The first actions of the newly elected President left no doubt about his political orientation. To the applause of business leaders, the former Rothschild banker abolished the solidarity tax on wealth, replacing it with a levy on real estate from which financial assets were exempt, and cut corporation tax as well as employer payroll charges. Conversely, to balance the state’s budget, housing benefit, family allowances, and pensions were all reduced. Not surprisingly, Macron soon earned the sobriquet “President of the rich.” His justification for these policies rested on the hackneyed trickle-down theory, according to which reduced taxes on the wealthy and corporations stimulate investment, create jobs, and eventually prove beneficial to all. But this did not convince the majority of the population, who understood that the man they had elected because he claimed to be neither right nor left was in fact a typical neoliberal. Far from rejuvenating the political world, as he had promised during his campaign, Macron seemed merely to represent the old politics in new garb. This is probably why the yellow vests immediately obtained such an extraordinary measure of public support, despite the disruption they are causing to many people’s daily lives. Although the number of protesters on the streets on any given day has rarely exceeded 100,000, the majority of the population who expressed sympathy with them in the polls should be regarded as -demonstrators by proxy.

But is it even legitimate to call the protests of the yellow vests a movement? Several features of those protests run against this characterization, particularly if one considers how the mobilization developed in the closing weeks of 2018. First, rather than being a coordinated demonstration, it is a spontaneous uprising. Blockades are agreed upon between neighbors and friends. Improvised protests take place at venues chosen at the last minute via social media. Most of the time, no permission is solicited from the authorities, which have been all too ready to declare these rallies illegal and proceed to make arrests among anyone gathered in a group. Second, no leaders or spokespersons emerged from their ranks. Those who put themselves forward to liaise with the authorities or accepted invitations on talk shows were immediately criticized, and sometimes even threatened. Third, no single watchword or program unified the participants. Although certain themes recurred, on tax justice in particular, the most frequent slogans heard were against Macron himself, confirming the general mood of disaffection with the President.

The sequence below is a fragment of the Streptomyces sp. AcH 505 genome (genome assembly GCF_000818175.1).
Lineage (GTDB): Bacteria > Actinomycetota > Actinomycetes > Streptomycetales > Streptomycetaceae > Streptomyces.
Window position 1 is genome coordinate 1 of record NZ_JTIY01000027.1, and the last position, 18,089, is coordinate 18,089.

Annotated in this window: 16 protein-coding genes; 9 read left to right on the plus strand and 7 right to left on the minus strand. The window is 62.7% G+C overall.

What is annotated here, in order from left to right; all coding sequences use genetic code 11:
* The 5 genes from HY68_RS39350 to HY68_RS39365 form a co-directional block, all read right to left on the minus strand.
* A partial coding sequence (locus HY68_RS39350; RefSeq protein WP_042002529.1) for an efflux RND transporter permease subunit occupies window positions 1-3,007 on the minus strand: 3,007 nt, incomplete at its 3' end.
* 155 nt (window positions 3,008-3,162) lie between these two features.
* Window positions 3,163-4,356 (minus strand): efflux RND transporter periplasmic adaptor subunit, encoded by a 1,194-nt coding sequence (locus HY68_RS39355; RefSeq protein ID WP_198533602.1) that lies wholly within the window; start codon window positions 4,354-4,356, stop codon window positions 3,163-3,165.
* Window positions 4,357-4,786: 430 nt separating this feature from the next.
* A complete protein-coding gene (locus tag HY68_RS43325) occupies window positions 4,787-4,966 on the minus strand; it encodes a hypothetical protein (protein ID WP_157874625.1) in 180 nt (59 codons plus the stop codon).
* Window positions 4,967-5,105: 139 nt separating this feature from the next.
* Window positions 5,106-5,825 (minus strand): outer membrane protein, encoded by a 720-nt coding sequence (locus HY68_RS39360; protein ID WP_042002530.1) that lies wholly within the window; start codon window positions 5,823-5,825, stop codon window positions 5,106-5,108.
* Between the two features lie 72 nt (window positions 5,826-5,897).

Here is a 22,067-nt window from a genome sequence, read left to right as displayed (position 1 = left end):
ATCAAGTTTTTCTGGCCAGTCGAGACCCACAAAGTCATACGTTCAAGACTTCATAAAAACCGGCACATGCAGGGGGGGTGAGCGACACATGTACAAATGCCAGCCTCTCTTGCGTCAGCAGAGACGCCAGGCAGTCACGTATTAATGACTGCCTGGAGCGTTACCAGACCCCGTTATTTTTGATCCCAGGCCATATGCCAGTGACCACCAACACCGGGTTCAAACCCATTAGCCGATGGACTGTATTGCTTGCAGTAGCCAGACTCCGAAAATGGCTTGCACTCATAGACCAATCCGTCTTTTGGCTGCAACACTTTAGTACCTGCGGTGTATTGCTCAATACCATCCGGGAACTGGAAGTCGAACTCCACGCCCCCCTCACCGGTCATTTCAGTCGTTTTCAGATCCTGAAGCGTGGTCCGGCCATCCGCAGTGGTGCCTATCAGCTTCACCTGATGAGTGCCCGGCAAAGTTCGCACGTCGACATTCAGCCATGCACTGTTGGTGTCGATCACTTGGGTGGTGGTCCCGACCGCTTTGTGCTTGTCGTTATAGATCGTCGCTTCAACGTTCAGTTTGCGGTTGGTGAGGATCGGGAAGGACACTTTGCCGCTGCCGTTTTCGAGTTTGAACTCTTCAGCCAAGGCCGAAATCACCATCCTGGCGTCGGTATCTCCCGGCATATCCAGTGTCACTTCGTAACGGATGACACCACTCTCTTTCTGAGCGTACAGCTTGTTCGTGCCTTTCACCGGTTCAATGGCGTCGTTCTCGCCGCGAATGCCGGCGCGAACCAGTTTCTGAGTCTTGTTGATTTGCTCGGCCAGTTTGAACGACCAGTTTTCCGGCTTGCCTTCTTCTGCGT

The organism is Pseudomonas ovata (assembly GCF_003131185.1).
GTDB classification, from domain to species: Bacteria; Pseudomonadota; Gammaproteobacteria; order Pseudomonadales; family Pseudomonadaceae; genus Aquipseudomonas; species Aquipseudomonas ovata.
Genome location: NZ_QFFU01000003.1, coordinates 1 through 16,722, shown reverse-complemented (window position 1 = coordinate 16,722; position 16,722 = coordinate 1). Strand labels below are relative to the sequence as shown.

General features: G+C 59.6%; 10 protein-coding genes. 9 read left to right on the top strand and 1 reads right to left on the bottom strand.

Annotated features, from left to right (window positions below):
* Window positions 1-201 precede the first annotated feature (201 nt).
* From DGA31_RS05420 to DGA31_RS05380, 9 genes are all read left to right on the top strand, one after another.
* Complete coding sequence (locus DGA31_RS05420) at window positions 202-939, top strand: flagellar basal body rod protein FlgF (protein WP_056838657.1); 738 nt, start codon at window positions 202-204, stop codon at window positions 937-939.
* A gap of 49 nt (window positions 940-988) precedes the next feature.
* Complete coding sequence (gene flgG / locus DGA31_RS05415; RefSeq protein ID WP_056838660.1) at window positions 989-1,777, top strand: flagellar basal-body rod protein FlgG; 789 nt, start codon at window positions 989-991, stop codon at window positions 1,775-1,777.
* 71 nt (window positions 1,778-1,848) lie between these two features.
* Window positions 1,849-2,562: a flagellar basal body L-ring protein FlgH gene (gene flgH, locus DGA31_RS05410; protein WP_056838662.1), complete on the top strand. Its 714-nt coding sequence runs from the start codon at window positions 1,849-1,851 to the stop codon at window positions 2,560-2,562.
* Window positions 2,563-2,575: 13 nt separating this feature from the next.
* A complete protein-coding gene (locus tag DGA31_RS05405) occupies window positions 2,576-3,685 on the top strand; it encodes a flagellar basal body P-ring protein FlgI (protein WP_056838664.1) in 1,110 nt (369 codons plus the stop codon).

It is certainly the case that the very form taken by the mobilization renders any analysis of its sociodemographic composition problematic. However, studies have been done in situ at the roundabouts, via social media, and through opinion polls. The observations gleaned so far by journalists and sociologists across the country do suggest some general traits. First, the yellow vests are a very heterogeneous group. Most have no experience of engagement in social movements, organized labor, or political parties. Second, they combine men and women—the latter unusually well represented, at 45 percent of the total—pensioners and workers, craftsmen and tradesmen, nurses and housekeepers, students and unemployed. Most adherents come from the upper-working class or the lower-middle class, drawn together by the shared experience of their income being progressively squeezed by tax hikes and rising expenses. Third, most reside in the distant outskirts of cities, as well as in depopulated rural areas, where there is a painful sense of abandonment by the state. The expression “peripheral France,” so often used to characterize them, should thus be taken in the polysemous sense of those who occupy—or regard themselves as occupying—a political, social, and spatial periphery. In the opinion of sociologist Serge Paugam, the yellow-vest movement represents “the revenge of the invisible” against the “social contempt” of the elites.

So close to the start of the yellow-vest mobilization, it is difficult to draw definitive conclusions about its meaning and future. The movement has too often been treated as sui generis, when in fact useful comparisons can be drawn with mobilizations that have occurred in Spain, Italy, and Greece over the past decade. There are undoubtedly similarities: anger at diminished purchasing power and at the dysfunction of representative democracy; social and political heterogeneity of the protesters, with a significant role played by precarious workers and newcomers to militancy, especially women; occupation of public spaces and utilization of social media; absence of leaders and formal structures, at least in the early phases of these movements. Two factors might nevertheless singularize the French case: the channeling of people’s rage against the figure of the President, who has become the symbol of an arrogant and authoritarian neoliberalism, and the country’s history of struggles over the social state, which remains part of the collective imaginary.

Whereas these hypotheses will need to be confirmed, what can be said with some confidence is that the gilets jaunes mobilization constitutes an event in the strong sense of the term—that is, a moment which imposes a temporal rupture in the course of things, with a before and an after. No one knows whether this movement will evolve toward a more recognizable form, but it has at least reminded French politicians of the existence of a category that had disappeared from their vocabulary: les classes populaires.

An anthropologist, sociologist, and physician, Didier Fassin has been James D. Wolfensohn Professor in the School of Social Science since 2009. His current work is on the theory of punishment, the politics of life, and the public presence of the social sciences. A sociologist, Anne-Claire Defossez, Visitor in the School since 2015, conducts research on the question of women’s political participation and representation by exploring the trajectory and experience of women formally involved in politics at local and national levels in France. This article is a shortened and revised version of their article “An Improbable Movement? Macron’s France and the Rise of the Gilets Jaunes,” published in the January/February edition of the New Left Review, available here.